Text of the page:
Home » African American Issues » The NBA lockout doesn’t stop stars from shining

The NBA lockout doesn’t stop stars from shining

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With the NBA lockout in full swing, the labor dispute has prevented the annual Summer League from happening that help rookies acclimate themselves with the play of the NBA and helping younger players get better.

This is why Richmond, Va.’s Tri-Cities Summer League plays a crucial role in 2011.

The Tri-Cities Summer League is a month-long venture where basketball players, from college-bound to professionals can come together and compete. And more importantly it gives them a chance to work out and prepare themselves for an NBA season that may or may not happen.

Games for the Tri-Cities Summer League are played at Big Ben’s Court, a small gym built by Detroit Pistons Ben Wallace who played collegiately at Virginia Union University, a Historical Black College and University in Richmond.

“Ben’s gym is a legit floor,” said K.C. Rivers. “It’s an NBA size floor so not only college guys but pro guys can workout and stay consistent with their games.”

Ty Lawson goes from driving the lane at such bigger venues like the Pepsi Center to driving the lane at homely Big Ben’s Court in Richmond, Va. (P. KEVIN MORLEY/Richmond Times-Dispatch)

This year’s championship game was played Thursday with former Tar Heel teammates Ty Lawson and Ed Davis reuniting once again, along with Orlando Magic draftee Justin Harper and Los Angeles Lakers Devin Ebanks. Their opponent was the team led by Golden State Warrior Reggie Williams.

Davis, Harper and Williams all have ties to Richmond.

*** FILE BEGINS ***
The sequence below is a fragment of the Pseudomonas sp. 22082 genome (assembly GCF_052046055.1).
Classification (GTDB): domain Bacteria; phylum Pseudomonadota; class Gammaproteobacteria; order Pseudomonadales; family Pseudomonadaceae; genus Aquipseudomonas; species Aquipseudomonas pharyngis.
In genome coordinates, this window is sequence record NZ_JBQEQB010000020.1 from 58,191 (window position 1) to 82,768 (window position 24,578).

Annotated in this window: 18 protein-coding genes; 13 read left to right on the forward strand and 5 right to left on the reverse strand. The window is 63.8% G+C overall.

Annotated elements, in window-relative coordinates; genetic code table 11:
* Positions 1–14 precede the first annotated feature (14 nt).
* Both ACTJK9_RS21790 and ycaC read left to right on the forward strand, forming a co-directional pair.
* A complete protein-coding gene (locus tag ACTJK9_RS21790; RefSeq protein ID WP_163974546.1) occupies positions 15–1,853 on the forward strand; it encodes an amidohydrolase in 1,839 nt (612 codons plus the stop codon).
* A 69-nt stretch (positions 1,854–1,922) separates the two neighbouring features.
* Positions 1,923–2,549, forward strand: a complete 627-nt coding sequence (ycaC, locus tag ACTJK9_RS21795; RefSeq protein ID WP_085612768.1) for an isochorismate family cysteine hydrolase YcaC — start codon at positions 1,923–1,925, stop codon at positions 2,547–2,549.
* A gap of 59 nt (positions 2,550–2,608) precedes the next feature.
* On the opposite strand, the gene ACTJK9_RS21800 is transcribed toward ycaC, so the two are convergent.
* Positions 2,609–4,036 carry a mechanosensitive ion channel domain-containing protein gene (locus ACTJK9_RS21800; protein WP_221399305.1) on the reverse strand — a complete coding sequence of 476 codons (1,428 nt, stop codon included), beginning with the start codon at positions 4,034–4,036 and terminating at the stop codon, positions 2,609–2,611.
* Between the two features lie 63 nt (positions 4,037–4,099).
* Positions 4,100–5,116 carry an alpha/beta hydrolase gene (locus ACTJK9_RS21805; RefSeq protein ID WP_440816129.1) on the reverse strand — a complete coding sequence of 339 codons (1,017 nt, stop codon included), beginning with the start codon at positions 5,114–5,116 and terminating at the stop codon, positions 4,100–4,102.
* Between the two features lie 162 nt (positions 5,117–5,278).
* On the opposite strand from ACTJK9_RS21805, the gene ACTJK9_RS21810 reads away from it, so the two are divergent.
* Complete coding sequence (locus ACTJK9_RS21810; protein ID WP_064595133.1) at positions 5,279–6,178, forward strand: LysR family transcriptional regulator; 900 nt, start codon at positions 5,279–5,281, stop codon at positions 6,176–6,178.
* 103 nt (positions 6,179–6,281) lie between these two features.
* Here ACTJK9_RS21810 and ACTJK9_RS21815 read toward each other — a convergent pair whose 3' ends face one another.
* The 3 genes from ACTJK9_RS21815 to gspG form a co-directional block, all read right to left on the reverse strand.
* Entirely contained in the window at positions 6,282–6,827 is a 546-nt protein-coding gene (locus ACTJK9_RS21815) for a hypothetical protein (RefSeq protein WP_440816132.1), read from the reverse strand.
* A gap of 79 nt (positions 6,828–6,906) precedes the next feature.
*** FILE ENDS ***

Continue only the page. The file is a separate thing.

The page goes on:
Despite the NBA talent, the game belonged to Rivers, a former Clemson Tiger, who scored 48 points in helping Team Williams win the title 141-134 in overtime.

Rivers did not get picked up by an NBA team, forcing him to play overseas but he wanted to make a statement.

“You have some NBA guys and you have guys who play overseas who one day want to be in the NBA, so I just wanted to show some of these guys that I belong,” Rivers said.

The real winners however were the fans. The Richmond community who came out to watch NBA players up close and personal.

“It’s a nice gym, it was packed and the crowd was crazy and loud. I love this type of environment,” said Lawson who participated in the league for the first time this summer.

“I love this type of league.”

Williams and Davis second and third that notion.

“I think it was important for the city and the game of basketball,” Williams said.

Davis added, “This tournament is a great avenue to give back to the community; it allows us to bring players in that the community may not get a chance to see in person.”

NBA Cares is the initiative that address important social issues such as education, youth and family development. The Tri-Cities Summer League and its players exemplify those aspects to a fault.

And there are few things much more beautiful.



  1. Alice says:

    Well it’s good to see you are still writing. Keep up the good work.

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